The barbaric yawp of APG

"hiss if you will, there are rear-ends made of mouths, / the popular media, / if you will"

We at CL hope that Atlanta poet Zac Denton is aiming this slam at ass-mouthed radio DJs or teenage pop idols in tight clothes with cotton candy voices. Surely he does not want to insult the infallible (wink, wink) world of print media.

Regardless, his gibes are as pointed as a syringe and inject a near-lethal dose of essential language.

Denton is a three-year member of the Atlanta Poets' Group, which meets once a week to read and discuss their own work and the work of others. They also create collaborative pieces. But, the Atlanta Poets' Group is not like other spoken word/slam groups.

"All of us at APG see poetry as 'the language art,'" says co-founder, John Lowther. The conglomerate of wordsmiths generally defines themselves as "an experimental poetry outfit" who "share a desire to explore what is possible with respect to writing, performing and otherwise manipulating language," says Lowther.

The group's bards hail from all walks of life. They are therapists, philosophers, lawyers, professors, librarians, grandfathers, cubicle hacks and generic vagabonds. And their poetry reflects their diversity.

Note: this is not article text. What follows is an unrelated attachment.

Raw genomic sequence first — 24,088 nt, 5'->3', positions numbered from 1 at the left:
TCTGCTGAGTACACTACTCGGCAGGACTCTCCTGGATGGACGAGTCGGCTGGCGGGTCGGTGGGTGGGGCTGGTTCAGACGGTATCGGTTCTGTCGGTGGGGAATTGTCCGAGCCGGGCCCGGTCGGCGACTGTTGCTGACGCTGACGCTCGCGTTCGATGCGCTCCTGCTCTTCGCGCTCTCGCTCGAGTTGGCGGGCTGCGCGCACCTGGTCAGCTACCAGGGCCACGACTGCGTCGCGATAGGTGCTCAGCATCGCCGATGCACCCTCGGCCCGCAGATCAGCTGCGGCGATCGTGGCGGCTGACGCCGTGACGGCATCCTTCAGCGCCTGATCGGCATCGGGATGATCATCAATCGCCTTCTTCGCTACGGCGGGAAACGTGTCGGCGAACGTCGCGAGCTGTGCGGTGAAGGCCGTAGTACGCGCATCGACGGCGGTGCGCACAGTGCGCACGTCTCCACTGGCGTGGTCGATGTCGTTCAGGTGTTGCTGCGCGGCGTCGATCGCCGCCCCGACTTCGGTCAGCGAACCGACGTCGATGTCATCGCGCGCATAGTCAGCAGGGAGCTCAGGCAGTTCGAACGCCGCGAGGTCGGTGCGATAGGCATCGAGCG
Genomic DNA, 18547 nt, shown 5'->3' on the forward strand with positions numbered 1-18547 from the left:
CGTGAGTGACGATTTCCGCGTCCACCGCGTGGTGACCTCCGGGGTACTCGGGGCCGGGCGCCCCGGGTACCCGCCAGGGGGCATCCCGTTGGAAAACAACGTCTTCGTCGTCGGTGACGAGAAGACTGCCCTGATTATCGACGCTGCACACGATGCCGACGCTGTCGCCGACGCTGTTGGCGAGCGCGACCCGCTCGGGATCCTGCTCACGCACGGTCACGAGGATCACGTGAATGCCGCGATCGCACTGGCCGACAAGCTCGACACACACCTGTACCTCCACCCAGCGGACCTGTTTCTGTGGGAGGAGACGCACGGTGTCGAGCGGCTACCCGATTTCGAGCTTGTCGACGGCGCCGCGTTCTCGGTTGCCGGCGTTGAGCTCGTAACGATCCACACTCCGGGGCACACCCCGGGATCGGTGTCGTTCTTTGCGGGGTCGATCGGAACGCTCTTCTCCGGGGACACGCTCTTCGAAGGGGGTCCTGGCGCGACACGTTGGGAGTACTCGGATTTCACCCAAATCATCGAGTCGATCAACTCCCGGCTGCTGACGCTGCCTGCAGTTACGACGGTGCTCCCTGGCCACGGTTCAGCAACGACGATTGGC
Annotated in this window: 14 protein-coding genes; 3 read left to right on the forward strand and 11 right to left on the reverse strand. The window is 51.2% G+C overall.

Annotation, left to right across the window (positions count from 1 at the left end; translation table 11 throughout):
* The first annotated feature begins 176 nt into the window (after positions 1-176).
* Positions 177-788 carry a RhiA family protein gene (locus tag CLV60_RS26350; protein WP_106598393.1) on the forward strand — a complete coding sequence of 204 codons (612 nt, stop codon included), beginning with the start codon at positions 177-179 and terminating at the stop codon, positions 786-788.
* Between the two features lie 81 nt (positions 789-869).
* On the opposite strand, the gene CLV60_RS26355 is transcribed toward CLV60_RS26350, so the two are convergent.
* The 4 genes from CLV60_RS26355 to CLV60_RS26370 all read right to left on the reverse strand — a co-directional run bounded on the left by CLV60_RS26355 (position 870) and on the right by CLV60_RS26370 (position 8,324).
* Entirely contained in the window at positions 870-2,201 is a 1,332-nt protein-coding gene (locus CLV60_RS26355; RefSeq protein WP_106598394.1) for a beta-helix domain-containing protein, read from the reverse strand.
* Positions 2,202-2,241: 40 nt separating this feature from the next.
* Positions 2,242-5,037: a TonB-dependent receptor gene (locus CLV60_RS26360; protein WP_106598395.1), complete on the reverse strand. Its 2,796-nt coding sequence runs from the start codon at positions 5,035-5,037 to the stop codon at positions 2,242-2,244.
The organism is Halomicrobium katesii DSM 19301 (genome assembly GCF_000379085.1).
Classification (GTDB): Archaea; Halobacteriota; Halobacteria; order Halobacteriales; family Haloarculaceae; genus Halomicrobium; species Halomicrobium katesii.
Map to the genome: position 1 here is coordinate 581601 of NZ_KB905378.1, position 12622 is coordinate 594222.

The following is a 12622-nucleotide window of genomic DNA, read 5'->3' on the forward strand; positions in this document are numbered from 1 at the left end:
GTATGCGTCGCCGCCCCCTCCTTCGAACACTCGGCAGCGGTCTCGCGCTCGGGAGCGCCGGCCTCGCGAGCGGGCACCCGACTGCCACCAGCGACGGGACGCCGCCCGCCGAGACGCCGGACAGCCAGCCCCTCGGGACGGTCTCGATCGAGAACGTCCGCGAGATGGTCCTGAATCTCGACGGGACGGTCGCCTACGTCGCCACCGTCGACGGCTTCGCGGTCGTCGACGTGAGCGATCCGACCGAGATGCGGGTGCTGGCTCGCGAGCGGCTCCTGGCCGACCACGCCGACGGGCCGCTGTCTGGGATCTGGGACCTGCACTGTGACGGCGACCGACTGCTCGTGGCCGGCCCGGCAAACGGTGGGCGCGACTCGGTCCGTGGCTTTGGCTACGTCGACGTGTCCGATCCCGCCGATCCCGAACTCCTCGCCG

In addition to their weekly meetings, Atlanta Poets' Group gives public performances. They're slated to return to Eyedrum for a night of poetic levity Aug. 14. The group will perform multi-voice poetry, improv poetry, full-body poetry, object poetry, virtual poetry, square dance poetry, collaborative dialogue and, of course, the ever-conventional poetry on paper. Be prepared for a challenge to your lyrical senses. The most rebellious of their work is sound poetry. The group takes its audience to language limbo, a primordial place where the sound is understood, though the audience may not speak the language. "Flasy, lapoannny ... Je choclabooteruntey pshier?" ponders Lowther.

"Lose your occlusion," he says. "That which denies all language is poetry."

Atlanta Poets' Group presents an evening of experimental poetry Aug. 14 at 8:30 p.m. at Eyedrum Music and Art Gallery, 290 MLK Drive, Suite 8. 404-522-0655. www.eyedrum.org.

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